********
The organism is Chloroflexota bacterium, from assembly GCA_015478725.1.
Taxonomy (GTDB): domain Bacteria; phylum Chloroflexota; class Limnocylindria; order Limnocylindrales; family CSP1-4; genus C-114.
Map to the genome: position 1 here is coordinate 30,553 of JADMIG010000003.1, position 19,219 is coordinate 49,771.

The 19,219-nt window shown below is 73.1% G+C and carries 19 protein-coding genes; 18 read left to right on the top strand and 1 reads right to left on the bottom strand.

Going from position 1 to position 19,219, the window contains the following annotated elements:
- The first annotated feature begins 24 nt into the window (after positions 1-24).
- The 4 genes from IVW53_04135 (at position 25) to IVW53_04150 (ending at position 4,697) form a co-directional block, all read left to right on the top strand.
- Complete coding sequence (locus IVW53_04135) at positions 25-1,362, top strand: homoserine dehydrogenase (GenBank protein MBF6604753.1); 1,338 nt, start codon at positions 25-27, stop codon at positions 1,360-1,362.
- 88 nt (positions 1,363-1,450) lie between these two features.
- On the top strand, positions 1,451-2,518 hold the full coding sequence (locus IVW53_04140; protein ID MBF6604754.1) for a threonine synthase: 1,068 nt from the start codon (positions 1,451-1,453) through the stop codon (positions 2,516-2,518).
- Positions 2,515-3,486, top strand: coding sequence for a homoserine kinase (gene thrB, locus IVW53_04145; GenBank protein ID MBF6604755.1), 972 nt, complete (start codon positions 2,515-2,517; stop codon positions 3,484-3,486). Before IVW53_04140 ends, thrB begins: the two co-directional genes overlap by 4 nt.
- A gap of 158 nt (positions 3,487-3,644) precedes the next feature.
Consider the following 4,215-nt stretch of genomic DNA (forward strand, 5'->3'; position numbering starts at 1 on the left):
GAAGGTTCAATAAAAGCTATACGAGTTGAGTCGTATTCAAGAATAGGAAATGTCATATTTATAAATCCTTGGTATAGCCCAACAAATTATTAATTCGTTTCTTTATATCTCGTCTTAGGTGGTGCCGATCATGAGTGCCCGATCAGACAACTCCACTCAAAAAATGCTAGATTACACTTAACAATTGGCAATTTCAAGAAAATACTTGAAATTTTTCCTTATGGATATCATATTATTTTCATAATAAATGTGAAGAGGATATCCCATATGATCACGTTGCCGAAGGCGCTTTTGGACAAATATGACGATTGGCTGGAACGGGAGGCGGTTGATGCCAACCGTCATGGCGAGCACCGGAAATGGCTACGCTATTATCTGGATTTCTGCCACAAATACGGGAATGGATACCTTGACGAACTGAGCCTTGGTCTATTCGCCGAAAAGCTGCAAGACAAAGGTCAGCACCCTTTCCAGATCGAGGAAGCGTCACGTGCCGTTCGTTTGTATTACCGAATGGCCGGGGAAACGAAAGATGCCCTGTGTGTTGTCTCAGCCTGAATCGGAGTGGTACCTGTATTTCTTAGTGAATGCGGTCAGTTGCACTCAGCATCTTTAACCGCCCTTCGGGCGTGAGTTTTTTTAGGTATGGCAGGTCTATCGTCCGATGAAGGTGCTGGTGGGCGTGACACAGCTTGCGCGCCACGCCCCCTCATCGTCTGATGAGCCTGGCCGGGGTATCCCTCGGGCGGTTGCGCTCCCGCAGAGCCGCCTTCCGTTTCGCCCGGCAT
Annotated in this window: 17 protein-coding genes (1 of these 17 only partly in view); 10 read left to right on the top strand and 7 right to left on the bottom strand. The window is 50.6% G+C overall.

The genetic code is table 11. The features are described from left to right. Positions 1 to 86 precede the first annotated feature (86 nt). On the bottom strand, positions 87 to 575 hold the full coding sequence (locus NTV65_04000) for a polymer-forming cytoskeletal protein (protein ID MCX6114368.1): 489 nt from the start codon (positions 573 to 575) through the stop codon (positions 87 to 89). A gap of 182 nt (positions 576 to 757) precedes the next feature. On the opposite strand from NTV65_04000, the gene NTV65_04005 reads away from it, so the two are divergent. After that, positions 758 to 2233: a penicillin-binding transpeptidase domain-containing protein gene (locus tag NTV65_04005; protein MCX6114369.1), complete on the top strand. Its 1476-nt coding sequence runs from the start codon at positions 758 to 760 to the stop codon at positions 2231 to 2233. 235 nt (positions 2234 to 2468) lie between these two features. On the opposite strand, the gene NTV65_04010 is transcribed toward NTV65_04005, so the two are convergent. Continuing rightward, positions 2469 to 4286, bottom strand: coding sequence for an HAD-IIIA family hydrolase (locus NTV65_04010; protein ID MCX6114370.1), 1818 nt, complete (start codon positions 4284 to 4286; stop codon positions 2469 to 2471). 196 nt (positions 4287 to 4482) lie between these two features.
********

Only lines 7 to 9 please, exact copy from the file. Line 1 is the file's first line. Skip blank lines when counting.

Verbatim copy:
- The 4 genes from IVW53_04135 (at position 25) to IVW53_04150 (ending at position 4,697) form a co-directional block, all read left to right on the top strand.
- Complete coding sequence (locus IVW53_04135) at positions 25-1,362, top strand: homoserine dehydrogenase (GenBank protein MBF6604753.1); 1,338 nt, start codon at positions 25-27, stop codon at positions 1,360-1,362.
- 88 nt (positions 1,363-1,450) lie between these two features.